Investor interest has grown exponentially in the last few years, with US$7 billion pouring into the industry in 2021, more than double the total investment secured by the industry in the last decade. In March this year, Skyports closed our Series B funding round, raising a total of US$23 million from investors across four continents. We welcomed investors outside of the European region for the first time, including Japanese conglomerate Kanematsu Corporation, Australia-based Goodman Group and US-based venture capital firm GreenPoint. This capital inflow demonstrates the viability, vast potential and upward trajectory of the AAM industry.
Can you share with us about the projects you’re involved in? What are the different parameters or objectives?
This year alone has seen many exciting new developments for both Skyports and the industry as a whole. Our long-term goal is to bring scalability and commercial viability across markets and sectors, but in the immediate future, we are focusing on designing and testing processes and solutions together with our partners and customers to eventually scale up these offerings globally. In terms of drone services, we have achieved significant milestones in several markets, including the UK and Singapore. A number of projects have graduated past the initial trial phases, towards expanded operations with commercial partners and local regulators to define the necessary frameworks for future operations. With our current crop of projects, we are exploring the extension of flights by distance, duration, payload—all conducted autonomously and beyond visual line of sight (BVLOS).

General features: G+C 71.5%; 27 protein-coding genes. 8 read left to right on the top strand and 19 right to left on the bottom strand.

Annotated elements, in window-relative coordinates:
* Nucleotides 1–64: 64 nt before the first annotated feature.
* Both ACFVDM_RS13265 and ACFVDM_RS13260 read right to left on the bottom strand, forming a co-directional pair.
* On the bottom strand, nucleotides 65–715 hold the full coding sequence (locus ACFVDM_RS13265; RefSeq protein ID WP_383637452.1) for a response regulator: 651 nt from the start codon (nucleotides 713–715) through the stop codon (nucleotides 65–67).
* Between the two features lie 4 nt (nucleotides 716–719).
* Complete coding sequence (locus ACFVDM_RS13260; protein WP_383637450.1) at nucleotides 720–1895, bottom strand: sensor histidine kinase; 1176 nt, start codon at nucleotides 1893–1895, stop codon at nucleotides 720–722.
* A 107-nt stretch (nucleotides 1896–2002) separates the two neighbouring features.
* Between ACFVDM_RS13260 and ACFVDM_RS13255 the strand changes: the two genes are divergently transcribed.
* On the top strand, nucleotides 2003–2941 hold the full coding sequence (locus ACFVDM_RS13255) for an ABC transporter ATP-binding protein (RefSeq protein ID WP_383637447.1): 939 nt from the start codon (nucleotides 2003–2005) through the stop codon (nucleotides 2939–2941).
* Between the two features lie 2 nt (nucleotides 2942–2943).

In the UK, we conducted a three-month trial with the National Health Service (NHS) for autonomous drone deliveries and pick-ups of essential medical supplies to rural communities in Scotland in 2020. The trials proved highly impactful in increasing efficiency and saving crucial time for patients and healthcare professionals. During the trial period, more than 12,000 hours in waiting and transport time for Covid-19 test and pathology samples were saved, with distances of more than 14,000 km flown BVLOS. The successful trials were expanded in February 2021 and made fully operational for the delivery and collection of Covid-19 test kits and other medical essentials.